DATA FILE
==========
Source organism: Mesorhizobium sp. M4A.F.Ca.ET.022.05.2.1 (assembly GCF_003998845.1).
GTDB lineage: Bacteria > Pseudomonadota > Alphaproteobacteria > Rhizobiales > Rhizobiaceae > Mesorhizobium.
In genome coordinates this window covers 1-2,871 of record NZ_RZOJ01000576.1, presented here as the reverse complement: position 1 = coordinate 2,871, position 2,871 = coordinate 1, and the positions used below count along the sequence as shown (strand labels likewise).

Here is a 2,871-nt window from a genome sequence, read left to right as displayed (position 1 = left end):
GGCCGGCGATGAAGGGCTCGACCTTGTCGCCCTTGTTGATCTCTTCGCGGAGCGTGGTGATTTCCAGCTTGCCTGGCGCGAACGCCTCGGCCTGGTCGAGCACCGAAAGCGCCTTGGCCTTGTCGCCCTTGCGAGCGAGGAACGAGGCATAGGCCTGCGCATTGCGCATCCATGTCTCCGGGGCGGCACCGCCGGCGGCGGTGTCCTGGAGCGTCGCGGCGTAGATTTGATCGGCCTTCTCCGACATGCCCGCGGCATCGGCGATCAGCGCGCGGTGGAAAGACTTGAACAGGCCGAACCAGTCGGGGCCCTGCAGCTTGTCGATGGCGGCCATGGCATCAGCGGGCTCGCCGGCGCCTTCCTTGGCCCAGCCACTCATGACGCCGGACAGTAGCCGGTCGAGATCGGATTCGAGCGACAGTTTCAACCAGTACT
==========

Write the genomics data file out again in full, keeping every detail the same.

Source organism: Mesorhizobium sp. M4A.F.Ca.ET.022.05.2.1 (assembly GCF_003998845.1).
GTDB lineage: Bacteria > Pseudomonadota > Alphaproteobacteria > Rhizobiales > Rhizobiaceae > Mesorhizobium.
In genome coordinates this window covers 1-2,871 of record NZ_RZOJ01000576.1, presented here as the reverse complement: position 1 = coordinate 2,871, position 2,871 = coordinate 1, and the positions used below count along the sequence as shown (strand labels likewise).

Here is a 2,871-nt window from a genome sequence, read left to right as displayed (position 1 = left end):
GGCCGGCGATGAAGGGCTCGACCTTGTCGCCCTTGTTGATCTCTTCGCGGAGCGTGGTGATTTCCAGCTTGCCTGGCGCGAACGCCTCGGCCTGGTCGAGCACCGAAAGCGCCTTGGCCTTGTCGCCCTTGCGAGCGAGGAACGAGGCATAGGCCTGCGCATTGCGCATCCATGTCTCCGGGGCGGCACCGCCGGCGGCGGTGTCCTGGAGCGTCGCGGCGTAGATTTGATCGGCCTTCTCCGACATGCCCGCGGCATCGGCGATCAGCGCGCGGTGGAAAGACTTGAACAGGCCGAACCAGTCGGGGCCCTGCAGCTTGTCGATGGCGGCCATGGCATCAGCGGGCTCGCCGGCGCCTTCCTTGGCCCAGCCACTCATGACGCCGGACAGTAGCCGGTCGAGATCGGATTCGAGCGACAGTTTCAACCAGTACT